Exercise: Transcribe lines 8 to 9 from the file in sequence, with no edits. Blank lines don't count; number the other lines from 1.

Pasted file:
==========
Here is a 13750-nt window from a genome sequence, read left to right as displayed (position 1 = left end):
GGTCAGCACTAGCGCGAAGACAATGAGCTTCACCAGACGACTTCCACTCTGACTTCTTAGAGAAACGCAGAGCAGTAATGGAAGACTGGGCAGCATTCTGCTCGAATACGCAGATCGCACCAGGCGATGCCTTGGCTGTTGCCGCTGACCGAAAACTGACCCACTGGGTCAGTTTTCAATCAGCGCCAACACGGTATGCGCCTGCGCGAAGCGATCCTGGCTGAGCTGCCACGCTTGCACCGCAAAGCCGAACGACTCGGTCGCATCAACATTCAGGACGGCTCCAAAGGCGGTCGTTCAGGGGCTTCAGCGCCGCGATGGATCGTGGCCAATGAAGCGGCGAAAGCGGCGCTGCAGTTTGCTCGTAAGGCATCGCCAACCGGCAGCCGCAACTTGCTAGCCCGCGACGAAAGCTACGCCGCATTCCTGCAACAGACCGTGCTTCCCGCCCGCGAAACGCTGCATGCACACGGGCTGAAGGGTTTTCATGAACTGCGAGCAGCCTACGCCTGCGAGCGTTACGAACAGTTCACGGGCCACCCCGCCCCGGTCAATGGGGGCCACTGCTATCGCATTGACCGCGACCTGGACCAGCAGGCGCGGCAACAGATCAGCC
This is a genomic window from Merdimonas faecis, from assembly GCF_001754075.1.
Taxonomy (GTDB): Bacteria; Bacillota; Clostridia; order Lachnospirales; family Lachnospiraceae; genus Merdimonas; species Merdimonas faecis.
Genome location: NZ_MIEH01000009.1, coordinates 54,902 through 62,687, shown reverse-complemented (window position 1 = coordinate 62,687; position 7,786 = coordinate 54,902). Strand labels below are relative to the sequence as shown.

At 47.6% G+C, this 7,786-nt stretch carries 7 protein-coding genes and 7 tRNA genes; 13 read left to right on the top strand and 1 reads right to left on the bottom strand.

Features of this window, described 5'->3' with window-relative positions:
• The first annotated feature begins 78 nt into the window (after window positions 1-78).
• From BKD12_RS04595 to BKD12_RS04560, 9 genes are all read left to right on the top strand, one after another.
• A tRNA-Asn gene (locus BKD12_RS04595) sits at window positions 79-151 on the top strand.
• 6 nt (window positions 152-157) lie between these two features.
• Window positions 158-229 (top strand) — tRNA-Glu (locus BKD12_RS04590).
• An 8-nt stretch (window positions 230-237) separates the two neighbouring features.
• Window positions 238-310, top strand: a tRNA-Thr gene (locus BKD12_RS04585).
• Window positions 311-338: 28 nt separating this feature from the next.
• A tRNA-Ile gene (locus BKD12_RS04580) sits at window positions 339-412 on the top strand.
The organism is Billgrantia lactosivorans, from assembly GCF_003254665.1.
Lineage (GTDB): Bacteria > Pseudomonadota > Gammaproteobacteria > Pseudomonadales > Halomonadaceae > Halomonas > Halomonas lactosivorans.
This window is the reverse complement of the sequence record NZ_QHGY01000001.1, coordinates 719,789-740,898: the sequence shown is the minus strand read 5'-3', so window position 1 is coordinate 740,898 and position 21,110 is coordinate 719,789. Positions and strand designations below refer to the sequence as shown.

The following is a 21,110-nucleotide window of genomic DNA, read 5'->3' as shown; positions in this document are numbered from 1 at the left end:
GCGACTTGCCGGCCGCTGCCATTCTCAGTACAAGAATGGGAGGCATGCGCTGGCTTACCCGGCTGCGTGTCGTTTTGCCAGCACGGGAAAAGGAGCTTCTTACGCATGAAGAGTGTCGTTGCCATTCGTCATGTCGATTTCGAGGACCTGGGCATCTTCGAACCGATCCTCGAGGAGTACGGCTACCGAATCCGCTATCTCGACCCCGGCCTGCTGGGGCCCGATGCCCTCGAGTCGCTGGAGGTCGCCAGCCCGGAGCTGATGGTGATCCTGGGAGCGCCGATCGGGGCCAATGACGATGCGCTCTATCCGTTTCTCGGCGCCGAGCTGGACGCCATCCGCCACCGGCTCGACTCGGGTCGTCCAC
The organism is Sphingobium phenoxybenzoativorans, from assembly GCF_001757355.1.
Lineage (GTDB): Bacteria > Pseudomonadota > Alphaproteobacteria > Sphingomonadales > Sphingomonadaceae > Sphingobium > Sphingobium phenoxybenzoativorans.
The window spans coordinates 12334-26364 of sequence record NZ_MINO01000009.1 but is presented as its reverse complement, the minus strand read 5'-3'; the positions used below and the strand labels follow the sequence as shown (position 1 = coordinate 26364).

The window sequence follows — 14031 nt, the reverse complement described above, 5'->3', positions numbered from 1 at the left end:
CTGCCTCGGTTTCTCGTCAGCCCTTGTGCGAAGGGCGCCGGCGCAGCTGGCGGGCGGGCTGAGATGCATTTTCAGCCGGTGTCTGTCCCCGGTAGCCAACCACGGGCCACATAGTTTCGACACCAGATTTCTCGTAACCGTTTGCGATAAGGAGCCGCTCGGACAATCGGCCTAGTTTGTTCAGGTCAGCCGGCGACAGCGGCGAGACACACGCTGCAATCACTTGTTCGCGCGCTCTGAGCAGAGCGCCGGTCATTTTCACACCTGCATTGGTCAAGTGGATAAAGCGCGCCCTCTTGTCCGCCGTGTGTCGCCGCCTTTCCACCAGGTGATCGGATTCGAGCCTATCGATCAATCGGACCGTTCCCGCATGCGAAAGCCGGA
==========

• The first annotated feature begins 78 nt into the window (after window positions 1-78).
• From BKD12_RS04595 to BKD12_RS04560, 9 genes are all read left to right on the top strand, one after another.